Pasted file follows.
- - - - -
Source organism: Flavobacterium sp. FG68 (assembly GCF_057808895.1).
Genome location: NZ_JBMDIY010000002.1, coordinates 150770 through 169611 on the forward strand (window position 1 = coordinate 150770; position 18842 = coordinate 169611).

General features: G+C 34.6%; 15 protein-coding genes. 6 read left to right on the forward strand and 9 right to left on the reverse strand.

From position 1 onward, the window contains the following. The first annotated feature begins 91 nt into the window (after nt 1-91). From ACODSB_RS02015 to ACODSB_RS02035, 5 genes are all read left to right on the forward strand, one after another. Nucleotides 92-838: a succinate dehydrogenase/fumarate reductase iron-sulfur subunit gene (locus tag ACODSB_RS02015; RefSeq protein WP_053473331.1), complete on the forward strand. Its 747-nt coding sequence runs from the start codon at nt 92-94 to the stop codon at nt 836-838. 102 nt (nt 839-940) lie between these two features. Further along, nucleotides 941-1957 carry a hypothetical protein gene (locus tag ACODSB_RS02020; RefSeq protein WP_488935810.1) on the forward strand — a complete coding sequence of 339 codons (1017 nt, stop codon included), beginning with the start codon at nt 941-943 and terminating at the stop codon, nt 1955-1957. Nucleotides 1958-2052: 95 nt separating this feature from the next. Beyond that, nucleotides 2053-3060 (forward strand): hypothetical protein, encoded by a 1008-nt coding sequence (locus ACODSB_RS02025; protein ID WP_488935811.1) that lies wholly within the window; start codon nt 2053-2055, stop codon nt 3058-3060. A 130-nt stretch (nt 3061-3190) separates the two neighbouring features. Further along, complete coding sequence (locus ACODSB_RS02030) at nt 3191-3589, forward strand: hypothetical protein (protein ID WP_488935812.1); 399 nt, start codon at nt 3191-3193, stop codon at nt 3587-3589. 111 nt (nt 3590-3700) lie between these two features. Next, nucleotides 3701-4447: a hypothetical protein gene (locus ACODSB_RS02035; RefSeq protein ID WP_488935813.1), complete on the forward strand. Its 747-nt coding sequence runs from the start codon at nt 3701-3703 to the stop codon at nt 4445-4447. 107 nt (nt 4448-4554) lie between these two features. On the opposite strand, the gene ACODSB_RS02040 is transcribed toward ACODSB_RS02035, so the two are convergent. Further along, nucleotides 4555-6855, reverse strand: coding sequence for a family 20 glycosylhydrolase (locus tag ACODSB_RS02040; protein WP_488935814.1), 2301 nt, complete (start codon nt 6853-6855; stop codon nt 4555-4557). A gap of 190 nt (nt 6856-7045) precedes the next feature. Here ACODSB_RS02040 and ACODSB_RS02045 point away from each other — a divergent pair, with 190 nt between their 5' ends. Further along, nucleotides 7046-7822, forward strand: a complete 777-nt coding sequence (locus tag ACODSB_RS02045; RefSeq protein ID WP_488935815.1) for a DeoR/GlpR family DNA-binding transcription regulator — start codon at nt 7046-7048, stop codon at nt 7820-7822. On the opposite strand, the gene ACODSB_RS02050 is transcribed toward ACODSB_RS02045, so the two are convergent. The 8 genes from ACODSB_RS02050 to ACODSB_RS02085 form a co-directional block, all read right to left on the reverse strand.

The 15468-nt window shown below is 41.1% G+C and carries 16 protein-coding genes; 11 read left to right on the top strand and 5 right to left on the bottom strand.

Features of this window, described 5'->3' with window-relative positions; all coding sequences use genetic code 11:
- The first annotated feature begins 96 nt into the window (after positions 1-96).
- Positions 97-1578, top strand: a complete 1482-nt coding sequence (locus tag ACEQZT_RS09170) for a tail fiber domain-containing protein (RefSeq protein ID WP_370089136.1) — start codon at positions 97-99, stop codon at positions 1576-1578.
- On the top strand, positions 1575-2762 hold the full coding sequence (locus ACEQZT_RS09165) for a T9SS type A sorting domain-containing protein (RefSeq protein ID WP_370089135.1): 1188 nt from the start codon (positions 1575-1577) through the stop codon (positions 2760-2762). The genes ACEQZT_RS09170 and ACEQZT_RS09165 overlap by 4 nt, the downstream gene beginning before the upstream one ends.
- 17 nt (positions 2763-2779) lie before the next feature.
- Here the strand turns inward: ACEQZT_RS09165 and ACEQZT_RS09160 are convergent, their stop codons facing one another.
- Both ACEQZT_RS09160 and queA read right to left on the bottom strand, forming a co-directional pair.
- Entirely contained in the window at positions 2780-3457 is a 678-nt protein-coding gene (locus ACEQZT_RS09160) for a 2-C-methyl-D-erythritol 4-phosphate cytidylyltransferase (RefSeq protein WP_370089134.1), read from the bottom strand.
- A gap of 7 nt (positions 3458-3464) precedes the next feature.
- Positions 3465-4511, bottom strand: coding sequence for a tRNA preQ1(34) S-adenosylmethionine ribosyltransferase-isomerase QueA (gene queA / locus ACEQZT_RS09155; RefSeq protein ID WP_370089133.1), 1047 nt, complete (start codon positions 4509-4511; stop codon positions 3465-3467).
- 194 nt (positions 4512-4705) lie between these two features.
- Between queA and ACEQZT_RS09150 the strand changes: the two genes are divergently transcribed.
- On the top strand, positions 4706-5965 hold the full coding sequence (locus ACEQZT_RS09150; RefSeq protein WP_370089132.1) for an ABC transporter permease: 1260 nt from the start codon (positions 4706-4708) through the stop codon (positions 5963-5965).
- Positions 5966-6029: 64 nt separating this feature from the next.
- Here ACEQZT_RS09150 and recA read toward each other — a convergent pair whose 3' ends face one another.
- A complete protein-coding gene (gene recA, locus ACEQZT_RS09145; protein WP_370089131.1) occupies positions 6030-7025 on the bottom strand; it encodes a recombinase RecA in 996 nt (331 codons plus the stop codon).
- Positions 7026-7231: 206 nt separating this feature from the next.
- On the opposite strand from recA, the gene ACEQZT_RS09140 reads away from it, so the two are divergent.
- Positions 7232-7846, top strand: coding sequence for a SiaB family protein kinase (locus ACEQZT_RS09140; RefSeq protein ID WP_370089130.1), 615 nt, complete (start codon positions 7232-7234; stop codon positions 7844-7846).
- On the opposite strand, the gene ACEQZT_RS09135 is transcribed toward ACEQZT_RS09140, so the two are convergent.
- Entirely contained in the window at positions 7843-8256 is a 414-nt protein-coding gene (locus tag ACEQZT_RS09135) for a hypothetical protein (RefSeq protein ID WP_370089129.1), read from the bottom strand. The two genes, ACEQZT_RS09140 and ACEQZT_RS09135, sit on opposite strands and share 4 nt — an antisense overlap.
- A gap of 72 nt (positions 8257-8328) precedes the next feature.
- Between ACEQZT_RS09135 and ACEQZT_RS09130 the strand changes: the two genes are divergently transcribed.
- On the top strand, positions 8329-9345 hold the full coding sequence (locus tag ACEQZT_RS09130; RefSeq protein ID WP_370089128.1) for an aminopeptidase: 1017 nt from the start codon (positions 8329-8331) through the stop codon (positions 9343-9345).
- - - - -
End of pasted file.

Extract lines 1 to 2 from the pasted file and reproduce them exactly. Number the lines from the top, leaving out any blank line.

Source organism: Flavobacterium sp. FG68 (assembly GCF_057808895.1).
Genome location: NZ_JBMDIY010000002.1, coordinates 150770 through 169611 on the forward strand (window position 1 = coordinate 150770; position 18842 = coordinate 169611).